GENEVA, Switzerland, Jan. 9 (UPI) -- A U.N. special envoy on the rights of indigenous peoples called on tribal leaders to work closely with the Canadian government in the midst of oil protests.
Tribal communities in Canada joined forces under the Idle No More movement to protest in opposition to Bill C-45. The group said the measure would do away with "critical laws" meant to protect the environment.
First Nations communities in Canada have expressed concern that development plans for oil and natural gas would put their cultural heritage and environmental interests in jeopardy. Tribal Chief Theresa Spence began a hunger strike Dec. 11 to protest the bill.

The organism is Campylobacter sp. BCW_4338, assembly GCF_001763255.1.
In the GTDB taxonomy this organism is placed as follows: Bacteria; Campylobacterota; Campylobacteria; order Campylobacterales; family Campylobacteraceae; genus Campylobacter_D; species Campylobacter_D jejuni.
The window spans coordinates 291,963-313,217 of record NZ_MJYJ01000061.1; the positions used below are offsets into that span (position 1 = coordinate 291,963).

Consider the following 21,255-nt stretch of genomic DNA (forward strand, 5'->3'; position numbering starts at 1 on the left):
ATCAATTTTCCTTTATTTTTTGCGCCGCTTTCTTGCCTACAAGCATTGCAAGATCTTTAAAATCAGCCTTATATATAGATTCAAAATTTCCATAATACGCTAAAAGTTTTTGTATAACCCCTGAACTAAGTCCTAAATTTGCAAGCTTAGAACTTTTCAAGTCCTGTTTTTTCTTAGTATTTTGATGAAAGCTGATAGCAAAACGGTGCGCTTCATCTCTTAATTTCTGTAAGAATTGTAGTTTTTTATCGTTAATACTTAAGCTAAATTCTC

The U.N. Special Rapporteur on the Rights of Indigenous Peoples James Anaya said he was encouraged both sides agreed to meet Friday to address the issue.
"Both the government of Canada and First Nations representatives must take full advantage of this opportunity to rebuild relationships in a true spirit of good faith and partnership," he said in a statement.
Idle No More in December staged a "global synchronized spiritual awakening" to protest the bill. Tar Sands Blockade, a group concerned about the environmental effects of Canadian crude, has protested in the United States in solidarity with the tribal movement.